"Give me your tired, your poor,
Your huddled masses yearning to breathe free,
The wretched refuse of your teeming shore.
Send these, the homeless, tempest-tost to me,
I lift my lamp beside the golden door!"
... where in there are the words "in small numbers", or the phrase "a very few at a time" ...? Or anything even remotely resembling either of those?
Face it, more people want to come here and work, leading productive lives, contributing to society, than our INS is willing to let through the door. If we removed those limits, if we let people immigrate legally, paying taxes, we wouldnot only save money currently spent finding, chasing, detaining, and deporting "illegal immigrants", we would GAIN:
- Taxes paid on their wages, by both worker and employer;
- No more jobs being "stolen" by illegals willing to work for less than minimum wage "under the table" out of fear that their employer might report them to the INS for demanding a fair wage;
- no more slums full of illegals living in squalor because they don't dare make waves with their landlords, for fear of being reported to the INS.
The Europeans who settled in Massachusetts, Connecticut, Rhode Island, New York, New Hampshire, Delaware, Pennsylvania, New Jersey, Maryland, Virginia, North and South Carolina, and Georgia weren't held back by any "annual quotas" in the 16th through 18th centuries - they came, just as numerously as they pleased.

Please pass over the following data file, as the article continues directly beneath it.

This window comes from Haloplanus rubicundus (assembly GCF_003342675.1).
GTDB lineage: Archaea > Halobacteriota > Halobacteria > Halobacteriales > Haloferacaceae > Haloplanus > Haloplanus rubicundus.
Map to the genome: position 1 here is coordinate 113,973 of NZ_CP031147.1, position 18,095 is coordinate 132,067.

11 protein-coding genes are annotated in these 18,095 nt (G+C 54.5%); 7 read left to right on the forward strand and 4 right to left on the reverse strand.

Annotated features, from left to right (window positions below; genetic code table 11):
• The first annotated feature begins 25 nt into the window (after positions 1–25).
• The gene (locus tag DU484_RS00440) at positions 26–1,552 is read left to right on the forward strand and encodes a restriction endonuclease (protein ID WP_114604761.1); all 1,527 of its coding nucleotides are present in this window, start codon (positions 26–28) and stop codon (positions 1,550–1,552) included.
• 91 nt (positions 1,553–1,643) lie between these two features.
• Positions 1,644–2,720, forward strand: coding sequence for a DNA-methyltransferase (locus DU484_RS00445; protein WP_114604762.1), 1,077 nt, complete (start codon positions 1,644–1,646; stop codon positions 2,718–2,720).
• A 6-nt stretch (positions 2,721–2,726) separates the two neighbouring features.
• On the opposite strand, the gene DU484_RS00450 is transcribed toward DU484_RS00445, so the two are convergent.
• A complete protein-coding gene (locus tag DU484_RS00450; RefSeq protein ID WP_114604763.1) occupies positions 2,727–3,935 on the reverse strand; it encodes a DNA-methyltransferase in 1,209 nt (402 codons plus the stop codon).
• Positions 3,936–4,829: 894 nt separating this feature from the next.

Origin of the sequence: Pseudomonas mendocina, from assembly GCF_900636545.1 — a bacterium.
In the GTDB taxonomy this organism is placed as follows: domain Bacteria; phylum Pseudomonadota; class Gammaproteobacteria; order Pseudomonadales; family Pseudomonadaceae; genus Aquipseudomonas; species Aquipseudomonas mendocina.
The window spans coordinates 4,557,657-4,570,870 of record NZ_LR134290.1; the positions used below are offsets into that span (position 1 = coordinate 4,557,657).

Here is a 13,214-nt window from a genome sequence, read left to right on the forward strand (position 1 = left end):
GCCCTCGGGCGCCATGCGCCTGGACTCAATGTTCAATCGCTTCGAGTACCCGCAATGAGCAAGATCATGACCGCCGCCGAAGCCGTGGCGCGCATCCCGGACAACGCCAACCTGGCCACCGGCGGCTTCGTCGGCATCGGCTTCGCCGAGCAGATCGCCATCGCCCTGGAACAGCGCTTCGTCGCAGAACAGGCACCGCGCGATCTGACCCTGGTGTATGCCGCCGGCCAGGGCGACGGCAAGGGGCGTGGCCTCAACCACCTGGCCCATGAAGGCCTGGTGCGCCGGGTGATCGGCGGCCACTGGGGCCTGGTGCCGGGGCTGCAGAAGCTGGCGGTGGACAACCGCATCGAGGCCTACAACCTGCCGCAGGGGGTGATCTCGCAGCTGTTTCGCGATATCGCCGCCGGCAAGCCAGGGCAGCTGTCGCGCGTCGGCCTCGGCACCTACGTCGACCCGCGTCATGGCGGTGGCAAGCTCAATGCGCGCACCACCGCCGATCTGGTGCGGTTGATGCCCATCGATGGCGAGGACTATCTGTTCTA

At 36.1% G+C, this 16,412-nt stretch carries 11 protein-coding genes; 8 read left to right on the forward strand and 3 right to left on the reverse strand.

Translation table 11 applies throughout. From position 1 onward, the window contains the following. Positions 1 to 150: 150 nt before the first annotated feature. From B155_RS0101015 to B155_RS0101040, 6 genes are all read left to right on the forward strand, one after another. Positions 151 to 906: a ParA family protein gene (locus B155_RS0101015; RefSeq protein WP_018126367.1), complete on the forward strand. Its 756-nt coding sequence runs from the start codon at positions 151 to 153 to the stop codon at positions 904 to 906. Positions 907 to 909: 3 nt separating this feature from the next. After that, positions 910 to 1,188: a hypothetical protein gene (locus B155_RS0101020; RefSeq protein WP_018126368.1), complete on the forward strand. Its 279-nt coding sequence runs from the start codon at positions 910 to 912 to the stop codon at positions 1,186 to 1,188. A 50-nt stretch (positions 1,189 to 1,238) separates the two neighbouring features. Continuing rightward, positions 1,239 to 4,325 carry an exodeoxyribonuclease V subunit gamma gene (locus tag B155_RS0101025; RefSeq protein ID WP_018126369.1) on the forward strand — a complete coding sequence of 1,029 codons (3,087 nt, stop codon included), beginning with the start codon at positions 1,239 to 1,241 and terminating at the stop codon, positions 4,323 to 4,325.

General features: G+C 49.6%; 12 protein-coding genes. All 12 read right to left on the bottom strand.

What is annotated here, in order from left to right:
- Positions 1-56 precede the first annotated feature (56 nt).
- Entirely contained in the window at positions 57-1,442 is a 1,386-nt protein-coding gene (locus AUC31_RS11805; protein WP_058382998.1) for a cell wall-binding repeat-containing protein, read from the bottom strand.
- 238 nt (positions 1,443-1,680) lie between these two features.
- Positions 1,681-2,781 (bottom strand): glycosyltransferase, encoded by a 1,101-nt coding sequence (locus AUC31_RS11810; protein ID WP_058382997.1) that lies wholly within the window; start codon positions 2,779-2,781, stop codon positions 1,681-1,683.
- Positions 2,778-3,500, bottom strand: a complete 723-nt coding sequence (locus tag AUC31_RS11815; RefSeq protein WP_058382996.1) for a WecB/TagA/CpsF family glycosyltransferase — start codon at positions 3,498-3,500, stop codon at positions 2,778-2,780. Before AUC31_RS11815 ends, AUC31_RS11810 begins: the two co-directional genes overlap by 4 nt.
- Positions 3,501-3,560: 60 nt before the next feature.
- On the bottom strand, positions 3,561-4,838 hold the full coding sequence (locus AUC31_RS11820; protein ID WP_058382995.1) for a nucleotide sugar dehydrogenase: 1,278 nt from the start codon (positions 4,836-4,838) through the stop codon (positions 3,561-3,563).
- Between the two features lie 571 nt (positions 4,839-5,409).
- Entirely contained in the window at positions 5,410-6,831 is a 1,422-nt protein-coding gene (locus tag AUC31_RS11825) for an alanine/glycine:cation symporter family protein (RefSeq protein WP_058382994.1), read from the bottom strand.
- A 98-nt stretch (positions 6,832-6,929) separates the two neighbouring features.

We celebrate them for doing so ... so, what makes it right, or even "American", for us to turn about and denigrate immigrants in the 21st century for wanting to do the same thing?
At this point, I'll drop the tangent-off-shoot topic of immigration (etc). If someone wants to respond to me by startign a new thread, great, I'll rejoin the discussion there (just, um, let me KNOW it's there, 'kay guys? )
Otherwise, I'll respect your clear wish, and leave it be.
Drifting offtopic for but another second (sorry slowtarget, I'll be back quick) immigration papers are ☺☺☺☺☺y as hell. Even coming from Europe, because I was a refugee, It was incredibly complex and bureaucratic. In New York. More immigrants come through New York than any other place in the world. It's the head quarters of the United Nations (who I had to deal with, unfortunately. They're more slow than the US) and it still doesn't have a streamlined immigration system in place.
Back on topic, the semantics of calling a nation by its cultural, historic, imperial or romanticized name are confounding. Rome? Italy? Senatae Populus Que Roma? Papal States? Vatican City? The Holy See? The Italian States? Italia?
I imagine that part of the reason people don't want an influx of immagrants is because then we would have to grant that many more entitlements (public schools, welfare, social security, etc.). If it was simply a matter of "Come to America and try your hand at making a living for you and your family", only the truely racist would deny them entry. But when the message is, instead, "Come to America and add more strain to our already overburdened government. Oh yeah, and everyone has to pay more in taxes because of you", it does tend to put a damper on the whole "Give me your tired, your poor..." sentiment.
Education to any children who happen to be resident in the country is, I think, a universally acclaimed (if not, in practice, universally recognised) human right. Of course, I guess Steth thinks the UDHR is appalling interference, never mind the UNCRC, UNCRPD...
Uh, guys? A Moderator kind of DID ask us to try and stay on topic. Remember that?